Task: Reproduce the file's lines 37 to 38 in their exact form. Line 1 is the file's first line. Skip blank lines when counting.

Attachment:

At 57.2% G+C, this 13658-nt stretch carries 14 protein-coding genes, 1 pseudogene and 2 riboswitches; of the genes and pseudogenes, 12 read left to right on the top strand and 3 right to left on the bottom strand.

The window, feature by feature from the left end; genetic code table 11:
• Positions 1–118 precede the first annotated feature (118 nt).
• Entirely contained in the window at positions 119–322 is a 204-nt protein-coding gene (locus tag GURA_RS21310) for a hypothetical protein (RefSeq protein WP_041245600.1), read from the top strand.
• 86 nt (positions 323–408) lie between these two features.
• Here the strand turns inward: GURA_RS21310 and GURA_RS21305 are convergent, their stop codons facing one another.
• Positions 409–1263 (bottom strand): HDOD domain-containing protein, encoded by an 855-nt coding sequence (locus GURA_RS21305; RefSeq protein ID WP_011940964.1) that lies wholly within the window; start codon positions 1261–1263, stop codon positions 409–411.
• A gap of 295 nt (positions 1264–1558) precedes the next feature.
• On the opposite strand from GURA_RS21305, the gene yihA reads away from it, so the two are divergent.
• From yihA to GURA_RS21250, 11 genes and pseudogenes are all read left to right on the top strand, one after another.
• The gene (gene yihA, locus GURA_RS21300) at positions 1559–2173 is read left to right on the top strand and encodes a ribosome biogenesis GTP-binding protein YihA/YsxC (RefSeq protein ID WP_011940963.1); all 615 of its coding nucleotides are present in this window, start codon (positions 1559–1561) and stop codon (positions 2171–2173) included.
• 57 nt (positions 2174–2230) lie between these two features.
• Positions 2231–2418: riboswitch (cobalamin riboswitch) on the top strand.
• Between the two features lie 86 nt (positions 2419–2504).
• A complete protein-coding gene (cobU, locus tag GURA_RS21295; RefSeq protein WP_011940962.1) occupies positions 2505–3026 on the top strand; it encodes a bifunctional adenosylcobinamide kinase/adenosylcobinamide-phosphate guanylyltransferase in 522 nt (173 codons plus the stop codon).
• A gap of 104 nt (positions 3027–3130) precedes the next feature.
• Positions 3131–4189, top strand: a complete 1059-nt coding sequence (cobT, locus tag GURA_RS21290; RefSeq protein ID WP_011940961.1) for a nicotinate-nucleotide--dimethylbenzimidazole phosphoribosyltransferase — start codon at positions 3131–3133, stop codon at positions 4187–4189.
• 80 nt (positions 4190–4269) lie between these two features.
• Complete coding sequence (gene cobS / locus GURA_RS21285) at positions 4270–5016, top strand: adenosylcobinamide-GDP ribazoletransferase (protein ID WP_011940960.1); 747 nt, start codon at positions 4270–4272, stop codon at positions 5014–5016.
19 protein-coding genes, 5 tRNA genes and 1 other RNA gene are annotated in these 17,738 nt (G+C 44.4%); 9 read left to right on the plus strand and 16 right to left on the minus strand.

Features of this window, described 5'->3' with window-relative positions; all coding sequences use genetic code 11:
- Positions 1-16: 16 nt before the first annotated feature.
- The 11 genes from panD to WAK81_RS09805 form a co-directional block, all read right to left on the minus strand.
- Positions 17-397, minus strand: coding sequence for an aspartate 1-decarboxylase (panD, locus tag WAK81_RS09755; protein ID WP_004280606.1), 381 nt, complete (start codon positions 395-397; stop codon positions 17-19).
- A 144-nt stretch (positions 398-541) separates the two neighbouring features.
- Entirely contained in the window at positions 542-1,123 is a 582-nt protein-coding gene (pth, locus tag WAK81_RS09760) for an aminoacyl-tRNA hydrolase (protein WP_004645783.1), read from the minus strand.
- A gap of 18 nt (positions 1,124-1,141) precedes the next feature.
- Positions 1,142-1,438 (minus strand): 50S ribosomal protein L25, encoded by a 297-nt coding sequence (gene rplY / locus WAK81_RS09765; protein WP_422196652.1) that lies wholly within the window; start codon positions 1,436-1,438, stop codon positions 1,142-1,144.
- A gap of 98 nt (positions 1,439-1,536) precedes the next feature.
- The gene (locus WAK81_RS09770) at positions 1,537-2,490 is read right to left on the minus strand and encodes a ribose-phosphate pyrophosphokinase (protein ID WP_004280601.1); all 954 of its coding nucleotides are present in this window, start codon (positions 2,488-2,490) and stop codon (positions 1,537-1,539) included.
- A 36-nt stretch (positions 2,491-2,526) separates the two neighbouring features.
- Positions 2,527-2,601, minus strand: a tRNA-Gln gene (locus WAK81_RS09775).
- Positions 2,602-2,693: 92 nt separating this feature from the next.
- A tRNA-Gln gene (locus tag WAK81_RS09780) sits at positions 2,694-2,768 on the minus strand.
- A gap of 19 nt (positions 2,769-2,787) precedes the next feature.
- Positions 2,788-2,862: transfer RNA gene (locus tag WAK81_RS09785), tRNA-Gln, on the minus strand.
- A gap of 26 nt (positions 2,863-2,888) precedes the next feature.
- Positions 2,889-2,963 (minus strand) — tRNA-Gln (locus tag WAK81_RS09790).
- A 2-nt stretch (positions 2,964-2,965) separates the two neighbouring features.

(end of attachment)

- A gap of 26 nt (positions 2,863-2,888) precedes the next feature.
- Positions 2,889-2,963 (minus strand) — tRNA-Gln (locus tag WAK81_RS09790).